I fell in love as a teenager. I didn’t find him sexually attractive at first, until one maths lesson when he leant in so close to me I couldn’t concentrate on anything but the heat emanating from his body. I looked into his green eyes, intimately near to my own, and I felt the overwhelming desire to kiss him.
Of course, I didn’t. But over the following months we naturally began to spend more time together. He’d search me out in the school and I’d always smile when I saw him. We were physically at ease with each other’s bodies, in a way that other boys were learning not to be. Around him, I felt quite happy and safe.
I was certain he found me attractive, a feeling bolstered by our shared moments of intimacy: his wrist lain upon my upturned wrist; his leg casually resting on my thigh. I fantasised about him finding me when the rest of the school were in lessons, holding my arms above my head, and kissing me against the lockers. But I was too scared to make the first move.
He began to dominate my thoughts. I remember sitting in the back of my parents’ car after school one evening, when I asked myself: why am I thinking about him all the time?
The answer came back that I was in love.
Coming to terms with my burgeoning sexuality was entirely secondary to this infatuation. Looking back with the hindsight of adult cynicism, I had chosen a rock to cling to as my queerness swirled me ever further from the shores of my Catholic family and heavily patriarchal school. I self-blinded to the signs that, for all his sexy homoeroticism, he was into girls.
After I left school he finally faded, but the strange phenomenon to my adult mind is that I didn’t begin beating the psychology of that adolescent situation until much later. Because I didn’t deal with my wider sexuality, and told myself if only his
arm was around me at night the world would be alright, I had to begin accepting myself in my early 20s, years after I’d actually come out.
It also severely warped my approach to love. I willfully sabotaged relationships with wonderful people, like the French boy who should have been the love of my life, by being uncaring and running from their intimacy - whilst with boys I barely knew, I would find myself obsessed. As long as they had a reason to keep me at arm’s length, from struggling with their sexuality to cheating on their relationship, they were infinitely desirable.
It took me a long time to admit this wasn’t the throes of romantic passion, and instead a complex I was transferring from object to object. I lusted after this mirage of intimate ‘love’ every day. For years I sought solace from this uneasy collide of volcanic plates in casual sex and the party scene.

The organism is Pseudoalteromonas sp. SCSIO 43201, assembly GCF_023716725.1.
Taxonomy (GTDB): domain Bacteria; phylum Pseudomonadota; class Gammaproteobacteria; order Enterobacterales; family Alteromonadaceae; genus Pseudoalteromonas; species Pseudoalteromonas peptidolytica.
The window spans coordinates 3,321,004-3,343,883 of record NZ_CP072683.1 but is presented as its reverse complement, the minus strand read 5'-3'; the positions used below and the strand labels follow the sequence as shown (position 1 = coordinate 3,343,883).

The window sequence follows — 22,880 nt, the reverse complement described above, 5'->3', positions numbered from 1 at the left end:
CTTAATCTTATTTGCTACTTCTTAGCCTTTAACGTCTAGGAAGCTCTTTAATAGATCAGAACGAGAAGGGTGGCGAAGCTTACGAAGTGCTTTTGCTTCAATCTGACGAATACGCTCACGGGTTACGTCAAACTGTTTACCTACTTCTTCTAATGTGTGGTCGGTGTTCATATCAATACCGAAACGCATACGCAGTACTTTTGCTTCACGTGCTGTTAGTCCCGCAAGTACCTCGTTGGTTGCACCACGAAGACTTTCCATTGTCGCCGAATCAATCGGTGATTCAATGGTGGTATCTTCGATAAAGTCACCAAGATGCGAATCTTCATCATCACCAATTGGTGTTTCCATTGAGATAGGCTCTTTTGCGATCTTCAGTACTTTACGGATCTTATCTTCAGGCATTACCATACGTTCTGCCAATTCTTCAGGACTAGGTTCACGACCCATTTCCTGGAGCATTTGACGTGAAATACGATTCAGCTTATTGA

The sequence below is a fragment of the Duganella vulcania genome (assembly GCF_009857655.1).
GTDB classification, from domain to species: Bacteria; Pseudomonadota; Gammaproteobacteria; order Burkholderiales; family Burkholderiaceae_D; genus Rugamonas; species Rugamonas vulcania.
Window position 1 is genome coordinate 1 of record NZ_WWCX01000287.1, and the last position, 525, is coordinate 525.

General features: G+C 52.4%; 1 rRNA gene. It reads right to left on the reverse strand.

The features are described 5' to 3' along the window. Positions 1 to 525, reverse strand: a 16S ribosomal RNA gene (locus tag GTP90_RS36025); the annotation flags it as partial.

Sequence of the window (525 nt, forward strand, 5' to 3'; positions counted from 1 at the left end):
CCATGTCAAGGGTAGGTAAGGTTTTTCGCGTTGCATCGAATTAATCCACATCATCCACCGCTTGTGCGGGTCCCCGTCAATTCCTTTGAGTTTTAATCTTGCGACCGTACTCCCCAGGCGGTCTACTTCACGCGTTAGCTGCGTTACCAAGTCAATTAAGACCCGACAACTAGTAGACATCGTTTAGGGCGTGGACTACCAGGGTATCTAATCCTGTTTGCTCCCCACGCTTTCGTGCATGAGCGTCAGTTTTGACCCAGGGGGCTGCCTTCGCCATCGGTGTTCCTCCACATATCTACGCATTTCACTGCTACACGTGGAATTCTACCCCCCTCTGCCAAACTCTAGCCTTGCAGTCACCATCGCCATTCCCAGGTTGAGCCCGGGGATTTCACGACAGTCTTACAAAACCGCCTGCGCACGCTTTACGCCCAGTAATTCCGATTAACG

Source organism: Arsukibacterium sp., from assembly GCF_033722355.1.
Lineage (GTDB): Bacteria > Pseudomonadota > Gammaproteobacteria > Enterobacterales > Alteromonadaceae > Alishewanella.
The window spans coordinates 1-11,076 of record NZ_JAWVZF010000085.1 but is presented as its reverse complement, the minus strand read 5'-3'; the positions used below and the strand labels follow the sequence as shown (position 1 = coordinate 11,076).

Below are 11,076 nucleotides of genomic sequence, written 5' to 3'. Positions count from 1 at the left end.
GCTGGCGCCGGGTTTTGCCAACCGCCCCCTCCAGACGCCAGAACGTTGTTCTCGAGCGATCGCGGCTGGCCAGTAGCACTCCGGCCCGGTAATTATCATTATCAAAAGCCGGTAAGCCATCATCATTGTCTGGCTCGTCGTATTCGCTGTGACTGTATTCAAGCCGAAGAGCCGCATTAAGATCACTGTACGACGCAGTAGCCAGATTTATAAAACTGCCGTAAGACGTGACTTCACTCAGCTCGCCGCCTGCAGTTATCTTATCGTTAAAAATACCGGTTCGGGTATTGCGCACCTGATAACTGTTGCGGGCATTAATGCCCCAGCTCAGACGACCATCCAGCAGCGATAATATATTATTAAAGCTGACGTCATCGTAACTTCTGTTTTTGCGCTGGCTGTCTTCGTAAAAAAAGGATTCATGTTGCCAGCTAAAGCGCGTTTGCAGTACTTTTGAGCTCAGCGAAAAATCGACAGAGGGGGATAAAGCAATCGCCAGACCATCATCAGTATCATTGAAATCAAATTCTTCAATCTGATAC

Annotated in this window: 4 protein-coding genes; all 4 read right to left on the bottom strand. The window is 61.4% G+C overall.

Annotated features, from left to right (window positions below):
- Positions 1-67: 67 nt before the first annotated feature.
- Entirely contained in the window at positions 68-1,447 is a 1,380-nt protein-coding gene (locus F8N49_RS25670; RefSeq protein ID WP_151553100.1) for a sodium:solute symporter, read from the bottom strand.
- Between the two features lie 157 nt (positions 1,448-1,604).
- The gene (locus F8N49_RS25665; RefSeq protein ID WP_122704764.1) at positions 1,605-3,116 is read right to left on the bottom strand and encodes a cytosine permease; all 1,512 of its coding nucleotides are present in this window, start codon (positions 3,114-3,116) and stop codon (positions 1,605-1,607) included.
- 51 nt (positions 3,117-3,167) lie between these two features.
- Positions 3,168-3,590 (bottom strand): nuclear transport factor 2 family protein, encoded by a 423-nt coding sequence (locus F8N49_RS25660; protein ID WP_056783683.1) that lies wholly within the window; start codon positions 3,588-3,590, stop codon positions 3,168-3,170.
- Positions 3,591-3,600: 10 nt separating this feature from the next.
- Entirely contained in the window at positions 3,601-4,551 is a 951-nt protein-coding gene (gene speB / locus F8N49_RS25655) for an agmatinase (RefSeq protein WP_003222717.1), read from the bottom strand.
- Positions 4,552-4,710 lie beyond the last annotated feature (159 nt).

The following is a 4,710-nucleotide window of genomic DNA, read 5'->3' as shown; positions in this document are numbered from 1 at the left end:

The hedonism was fun, but never gave me what I wanted.
“Many men that we see are seeking love and intimacy,” say sexual health psychologists Dr Caroline Coffey and Dr Mirjana Jovanovic at Chelsea and Westminster Hospital. “We hear about men trying to make connections and seek closeness through sexual contacts which can involve ChemSex practices.
“One of the patterns that we have observed is the link between feelings of low self-esteem dating back to earlier experiences of rejection (when discovering sexuality) and seeking validation from others through sexual contact.”
Through no fault of that boy’s, I mistakenly made myself deeply unhappy in adolescence, to the point of my darkest thoughts.
By not allowing myself to love meaningfully in later life my brain may have been protecting me from re-experiencing that pain. It takes great effort to overcome that safety mechanism: a relationship can seem like strapping your soul into a S&M sling and saying “hit me anywhere.”
But now if it doesn’t work out with a boyfriend, I think at least we made each other’s lives a little richer, for a time.
One of the shames there is not more intergenerational friendship on the scene means us young(er) guys can’t learn from the shared experience of those who’ve gone before. In the midst of my messiest period, when I was going home with a different guy each weekend, stumbling out of clubs searching for a chillout and a sense of belonging, I interviewed the artist Andrew Logan. Some of his words about the relationship he’s been in since 1972 have stuck with me.
“You have to work for it. In any relationship, whatever the relationship is, you really have to work.”
And that, perhaps, will always be the secret of love.
‘Let’s Talk About Gay Sex & Drugs – Love’ is at Ku Klub, 30 Lisle Street, WC2H 7BA on Thursday, February 11 from 6.30pm. Free entry and all welcome, whether to speak or just listen.
Words: Patrick Cash
Featured speakers on the night include:
The cast of 5 Guys Chillin’
The cast will perform an excerpt from the much-lauded verbatim chemsex play, which is to shortly commence another run at the King's Head Theatre.
Theatre director of Outbox Theatre speaks about what he found out about love, sex an drugs when interviewing guys for his recent LGBT play Hookup.
East End man about town Ted delivers some of his exhilarating modern poetry, touching upon love, sex and the London club scene.
Performance artist and writer Lasana Shabazz delivers a stunning act on romance.
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